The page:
By this reading Zupancic highlights the fact that Constant was not against principles. However, he did call for some type of moderation or practical consideration. When Constant says “to tell the truth is thus a duty, but it is a duty only with regard to one who has a right to the truth. But no one has a right to a truth that harms others”,
This also sums up Constant’s basic argument against Kant…for whom moral principles have an absolute value. Constant claims that it was precisely this kind of absolutism that turned general opinion against principles as such (46).
Further, she adds that Kant only saw a direct response to the situation instead of thinking of other possibilities.
He (Kant) accepts the assumption that we can answer the murderer who is pursuing our friend only with a ‘yes’ or ‘no’, and that we cannot simply refuse to answer the question. In these circumstances, says Kant, it is our duty to tell the truth (46).
In continuing her analysis of the problem, Zupancic thinks that “the first question that arises here is: to what extent are truthfulness and lying legal ideas?” (46). In answering the question several lines of demarcation are made, such as the following:
it is still helpful to insist upon the difference between the law as existing practice, instituted in particular state apparatuses, and the philosophy of law, which is concerned with the foundations and possibility of law (47).
Kant takes issue with Constant’s argument on 2 points. The first concerns the very concept of a lie, and the link between cause and effect that follows from it. Kant first points out that truth does not depend on the will. In other words, we have to distinguish between the truthfulness (the intention, the will to tell the truth) and the truth (or falsity) of a statement. The first case has to do with the agreement between our statements and our beliefs, while in the second case the accent is on the relation between our statements and the ‘facts’ to which they refer. The same holds for the lie. In order to illustrate this distinction, Kant modifies Constant’s example somewhat. In Kant’s version it might happen that I tell a lie by saying that the intended victim is not in the house, but because the latter has actually (though unbeknownst to me) escaped through the window, he is met outside by the murderer and killed. (47).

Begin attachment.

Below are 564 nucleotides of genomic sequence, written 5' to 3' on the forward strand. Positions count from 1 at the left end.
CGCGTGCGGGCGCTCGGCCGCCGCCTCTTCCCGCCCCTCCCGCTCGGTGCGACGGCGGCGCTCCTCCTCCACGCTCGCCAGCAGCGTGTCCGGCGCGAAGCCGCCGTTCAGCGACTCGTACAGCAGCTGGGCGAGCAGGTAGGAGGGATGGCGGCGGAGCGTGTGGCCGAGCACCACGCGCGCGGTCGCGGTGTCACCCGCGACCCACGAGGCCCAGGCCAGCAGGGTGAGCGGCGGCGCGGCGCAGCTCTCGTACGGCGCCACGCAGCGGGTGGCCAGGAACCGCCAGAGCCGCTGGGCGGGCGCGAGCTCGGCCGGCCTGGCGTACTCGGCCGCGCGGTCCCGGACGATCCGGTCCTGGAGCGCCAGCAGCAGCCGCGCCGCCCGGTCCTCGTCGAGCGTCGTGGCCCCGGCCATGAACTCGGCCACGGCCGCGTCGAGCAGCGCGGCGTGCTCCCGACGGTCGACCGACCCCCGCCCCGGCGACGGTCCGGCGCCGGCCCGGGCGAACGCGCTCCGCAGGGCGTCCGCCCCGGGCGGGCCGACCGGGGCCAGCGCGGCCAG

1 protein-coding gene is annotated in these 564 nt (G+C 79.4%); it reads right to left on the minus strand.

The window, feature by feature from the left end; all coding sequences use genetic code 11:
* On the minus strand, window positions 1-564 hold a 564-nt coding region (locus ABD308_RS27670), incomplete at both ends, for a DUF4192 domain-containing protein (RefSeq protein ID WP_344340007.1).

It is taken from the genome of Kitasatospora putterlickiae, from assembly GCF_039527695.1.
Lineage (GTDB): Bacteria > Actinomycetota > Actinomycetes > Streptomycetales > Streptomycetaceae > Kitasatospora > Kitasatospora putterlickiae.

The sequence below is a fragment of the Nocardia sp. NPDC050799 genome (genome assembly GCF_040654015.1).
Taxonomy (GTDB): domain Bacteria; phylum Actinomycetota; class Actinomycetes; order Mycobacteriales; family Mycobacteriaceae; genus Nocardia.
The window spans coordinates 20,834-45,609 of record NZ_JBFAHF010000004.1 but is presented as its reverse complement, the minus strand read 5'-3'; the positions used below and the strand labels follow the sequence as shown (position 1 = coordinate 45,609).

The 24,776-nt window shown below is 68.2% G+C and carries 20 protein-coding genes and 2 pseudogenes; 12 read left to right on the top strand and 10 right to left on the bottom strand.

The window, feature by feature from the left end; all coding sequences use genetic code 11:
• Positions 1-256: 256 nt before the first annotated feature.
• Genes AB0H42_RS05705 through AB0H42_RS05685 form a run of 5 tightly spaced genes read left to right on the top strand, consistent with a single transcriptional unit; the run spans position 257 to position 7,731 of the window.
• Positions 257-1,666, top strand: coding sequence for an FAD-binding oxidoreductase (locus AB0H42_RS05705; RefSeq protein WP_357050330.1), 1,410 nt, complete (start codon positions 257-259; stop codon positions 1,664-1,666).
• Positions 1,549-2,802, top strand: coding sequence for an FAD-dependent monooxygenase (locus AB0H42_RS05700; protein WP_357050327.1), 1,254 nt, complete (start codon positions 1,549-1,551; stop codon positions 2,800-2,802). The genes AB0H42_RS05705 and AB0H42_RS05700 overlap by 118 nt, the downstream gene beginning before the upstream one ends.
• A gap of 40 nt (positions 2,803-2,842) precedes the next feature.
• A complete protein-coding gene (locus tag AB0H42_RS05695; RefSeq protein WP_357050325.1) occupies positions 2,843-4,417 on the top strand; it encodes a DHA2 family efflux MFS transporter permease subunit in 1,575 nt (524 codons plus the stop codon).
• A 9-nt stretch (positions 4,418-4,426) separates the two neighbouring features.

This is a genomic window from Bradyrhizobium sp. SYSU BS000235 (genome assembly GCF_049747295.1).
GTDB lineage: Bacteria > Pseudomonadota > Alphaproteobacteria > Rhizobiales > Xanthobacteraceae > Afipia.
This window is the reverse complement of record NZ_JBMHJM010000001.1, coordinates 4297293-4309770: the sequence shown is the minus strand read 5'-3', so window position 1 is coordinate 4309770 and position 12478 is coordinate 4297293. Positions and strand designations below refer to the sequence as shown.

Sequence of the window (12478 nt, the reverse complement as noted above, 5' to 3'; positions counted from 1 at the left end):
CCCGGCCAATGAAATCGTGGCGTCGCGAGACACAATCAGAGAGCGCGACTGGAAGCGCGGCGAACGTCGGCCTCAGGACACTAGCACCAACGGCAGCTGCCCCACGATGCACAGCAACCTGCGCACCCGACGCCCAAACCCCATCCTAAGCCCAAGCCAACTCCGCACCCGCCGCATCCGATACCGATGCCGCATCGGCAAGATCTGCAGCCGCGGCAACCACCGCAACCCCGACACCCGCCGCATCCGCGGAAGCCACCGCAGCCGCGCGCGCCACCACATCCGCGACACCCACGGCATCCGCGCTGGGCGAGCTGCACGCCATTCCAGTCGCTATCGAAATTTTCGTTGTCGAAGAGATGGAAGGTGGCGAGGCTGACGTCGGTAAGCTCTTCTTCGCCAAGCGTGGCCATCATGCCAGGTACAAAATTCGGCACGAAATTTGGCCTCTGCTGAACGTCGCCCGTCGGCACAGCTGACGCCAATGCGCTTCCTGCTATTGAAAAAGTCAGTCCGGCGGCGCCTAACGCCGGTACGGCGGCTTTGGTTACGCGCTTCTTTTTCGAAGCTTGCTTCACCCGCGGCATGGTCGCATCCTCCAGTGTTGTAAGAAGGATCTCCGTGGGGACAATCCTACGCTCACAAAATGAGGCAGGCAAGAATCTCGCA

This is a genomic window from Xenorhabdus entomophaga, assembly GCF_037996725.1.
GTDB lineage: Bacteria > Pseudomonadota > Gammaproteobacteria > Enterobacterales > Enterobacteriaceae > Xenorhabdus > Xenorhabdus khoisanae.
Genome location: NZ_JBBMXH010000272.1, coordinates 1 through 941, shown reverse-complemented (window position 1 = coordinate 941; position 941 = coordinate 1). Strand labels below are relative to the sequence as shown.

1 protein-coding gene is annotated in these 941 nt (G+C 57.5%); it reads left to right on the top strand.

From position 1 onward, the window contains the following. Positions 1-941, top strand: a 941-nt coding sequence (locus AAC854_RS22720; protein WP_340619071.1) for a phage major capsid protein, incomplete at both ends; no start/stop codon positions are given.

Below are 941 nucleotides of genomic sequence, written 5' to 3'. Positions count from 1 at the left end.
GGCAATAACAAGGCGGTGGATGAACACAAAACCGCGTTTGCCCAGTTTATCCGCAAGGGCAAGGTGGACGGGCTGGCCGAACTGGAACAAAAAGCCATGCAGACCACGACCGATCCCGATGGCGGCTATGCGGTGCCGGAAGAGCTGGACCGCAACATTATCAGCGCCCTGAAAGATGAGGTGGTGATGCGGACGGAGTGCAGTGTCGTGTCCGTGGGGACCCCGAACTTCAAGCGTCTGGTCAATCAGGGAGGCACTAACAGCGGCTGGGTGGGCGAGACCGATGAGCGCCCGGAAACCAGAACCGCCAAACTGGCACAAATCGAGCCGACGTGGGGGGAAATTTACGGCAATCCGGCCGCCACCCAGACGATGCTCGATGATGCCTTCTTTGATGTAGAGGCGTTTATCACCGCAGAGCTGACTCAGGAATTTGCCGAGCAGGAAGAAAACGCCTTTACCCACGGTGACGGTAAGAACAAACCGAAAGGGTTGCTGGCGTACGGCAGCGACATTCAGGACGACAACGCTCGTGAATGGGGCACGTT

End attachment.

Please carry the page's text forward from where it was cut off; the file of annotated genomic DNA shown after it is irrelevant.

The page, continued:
This version of the scenario shows that the liar might be mistaken about the truth. If we want to deceive another, the intention to do so is not sufficient. In other words – and this is what Kant is getting at – there is no necessary connection between my answer to the murderer’s question and his subsequent actions. Thus, if I tell the truth, I cannot be held responsible for my friend’s death. This is not only because I cannot know with absolute certainty where my friend is at the moment I am speaking, but also because I have no means of knowing how the murderer will take my answer of ‘yes’ or ‘no’, whether he will believe me or whether he will assume that I am attempting to protect my friend by lying. Once again: there is no necessary relation between my answer and the act of murder; I can end up revealing my friend’s whereabouts even though I have the best of intentions to keep hum concealed. (47-48).
If we consider only the logical side of things, Kant is, of course, right. But the problem is that the law deals mostly with cases where the link between cause and effect is not a necessary one, because an event X, become necessary only when it has actually taken place; until the last moment there is always the possibility that it will not occur. For this reason the law can reasonably use the concepts of strong and weak probability. Thus we may conclude that in terms of the legal aspect of the question, Kant’s argument is not very persuasive. (48).